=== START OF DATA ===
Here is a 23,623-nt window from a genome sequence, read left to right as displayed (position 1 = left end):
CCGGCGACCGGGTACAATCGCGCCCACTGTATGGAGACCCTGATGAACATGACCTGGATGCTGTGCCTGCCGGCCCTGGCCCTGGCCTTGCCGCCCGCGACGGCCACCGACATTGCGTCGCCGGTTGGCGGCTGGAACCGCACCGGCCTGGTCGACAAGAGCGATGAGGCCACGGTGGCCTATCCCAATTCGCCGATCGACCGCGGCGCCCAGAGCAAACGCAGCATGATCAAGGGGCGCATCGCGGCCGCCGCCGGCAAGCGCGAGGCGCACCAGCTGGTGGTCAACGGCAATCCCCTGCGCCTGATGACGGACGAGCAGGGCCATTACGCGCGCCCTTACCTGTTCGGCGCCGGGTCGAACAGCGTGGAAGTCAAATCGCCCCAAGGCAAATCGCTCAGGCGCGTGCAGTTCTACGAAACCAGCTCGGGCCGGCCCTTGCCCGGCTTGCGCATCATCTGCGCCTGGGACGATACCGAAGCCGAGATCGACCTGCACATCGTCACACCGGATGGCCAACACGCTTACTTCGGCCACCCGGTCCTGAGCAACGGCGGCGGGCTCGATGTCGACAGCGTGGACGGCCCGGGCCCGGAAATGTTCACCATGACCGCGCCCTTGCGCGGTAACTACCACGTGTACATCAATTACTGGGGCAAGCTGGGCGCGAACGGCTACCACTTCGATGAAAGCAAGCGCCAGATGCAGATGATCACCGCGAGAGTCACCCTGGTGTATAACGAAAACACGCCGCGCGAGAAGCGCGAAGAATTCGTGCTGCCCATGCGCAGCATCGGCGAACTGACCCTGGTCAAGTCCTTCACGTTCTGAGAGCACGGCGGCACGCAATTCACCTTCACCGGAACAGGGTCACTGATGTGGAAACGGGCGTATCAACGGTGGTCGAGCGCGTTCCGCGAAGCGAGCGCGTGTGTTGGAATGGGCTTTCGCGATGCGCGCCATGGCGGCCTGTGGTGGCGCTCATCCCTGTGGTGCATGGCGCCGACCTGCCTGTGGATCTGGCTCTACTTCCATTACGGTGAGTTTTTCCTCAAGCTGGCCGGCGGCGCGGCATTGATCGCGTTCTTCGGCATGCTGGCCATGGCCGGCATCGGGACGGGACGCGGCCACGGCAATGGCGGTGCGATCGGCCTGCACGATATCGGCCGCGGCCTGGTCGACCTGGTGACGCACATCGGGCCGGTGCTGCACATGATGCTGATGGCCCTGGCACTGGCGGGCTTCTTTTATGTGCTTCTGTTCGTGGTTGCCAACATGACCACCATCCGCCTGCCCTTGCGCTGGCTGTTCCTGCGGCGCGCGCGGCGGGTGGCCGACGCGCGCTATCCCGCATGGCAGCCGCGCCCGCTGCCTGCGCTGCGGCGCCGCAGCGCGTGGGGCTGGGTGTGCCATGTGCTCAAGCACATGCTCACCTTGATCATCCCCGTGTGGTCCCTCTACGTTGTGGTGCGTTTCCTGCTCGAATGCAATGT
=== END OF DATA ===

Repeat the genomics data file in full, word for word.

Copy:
Here is a 23,623-nt window from a genome sequence, read left to right as displayed (position 1 = left end):
CCGGCGACCGGGTACAATCGCGCCCACTGTATGGAGACCCTGATGAACATGACCTGGATGCTGTGCCTGCCGGCCCTGGCCCTGGCCTTGCCGCCCGCGACGGCCACCGACATTGCGTCGCCGGTTGGCGGCTGGAACCGCACCGGCCTGGTCGACAAGAGCGATGAGGCCACGGTGGCCTATCCCAATTCGCCGATCGACCGCGGCGCCCAGAGCAAACGCAGCATGATCAAGGGGCGCATCGCGGCCGCCGCCGGCAAGCGCGAGGCGCACCAGCTGGTGGTCAACGGCAATCCCCTGCGCCTGATGACGGACGAGCAGGGCCATTACGCGCGCCCTTACCTGTTCGGCGCCGGGTCGAACAGCGTGGAAGTCAAATCGCCCCAAGGCAAATCGCTCAGGCGCGTGCAGTTCTACGAAACCAGCTCGGGCCGGCCCTTGCCCGGCTTGCGCATCATCTGCGCCTGGGACGATACCGAAGCCGAGATCGACCTGCACATCGTCACACCGGATGGCCAACACGCTTACTTCGGCCACCCGGTCCTGAGCAACGGCGGCGGGCTCGATGTCGACAGCGTGGACGGCCCGGGCCCGGAAATGTTCACCATGACCGCGCCCTTGCGCGGTAACTACCACGTGTACATCAATTACTGGGGCAAGCTGGGCGCGAACGGCTACCACTTCGATGAAAGCAAGCGCCAGATGCAGATGATCACCGCGAGAGTCACCCTGGTGTATAACGAAAACACGCCGCGCGAGAAGCGCGAAGAATTCGTGCTGCCCATGCGCAGCATCGGCGAACTGACCCTGGTCAAGTCCTTCACGTTCTGAGAGCACGGCGGCACGCAATTCACCTTCACCGGAACAGGGTCACTGATGTGGAAACGGGCGTATCAACGGTGGTCGAGCGCGTTCCGCGAAGCGAGCGCGTGTGTTGGAATGGGCTTTCGCGATGCGCGCCATGGCGGCCTGTGGTGGCGCTCATCCCTGTGGTGCATGGCGCCGACCTGCCTGTGGATCTGGCTCTACTTCCATTACGGTGAGTTTTTCCTCAAGCTGGCCGGCGGCGCGGCATTGATCGCGTTCTTCGGCATGCTGGCCATGGCCGGCATCGGGACGGGACGCGGCCACGGCAATGGCGGTGCGATCGGCCTGCACGATATCGGCCGCGGCCTGGTCGACCTGGTGACGCACATCGGGCCGGTGCTGCACATGATGCTGATGGCCCTGGCACTGGCGGGCTTCTTTTATGTGCTTCTGTTCGTGGTTGCCAACATGACCACCATCCGCCTGCCCTTGCGCTGGCTGTTCCTGCGGCGCGCGCGGCGGGTGGCCGACGCGCGCTATCCCGCATGGCAGCCGCGCCCGCTGCCTGCGCTGCGGCGCCGCAGCGCGTGGGGCTGGGTGTGCCATGTGCTCAAGCACATGCTCACCTTGATCATCCCCGTGTGGTCCCTCTACGTTGTGGTGCGTTTCCTGCTCGAATGCAATGT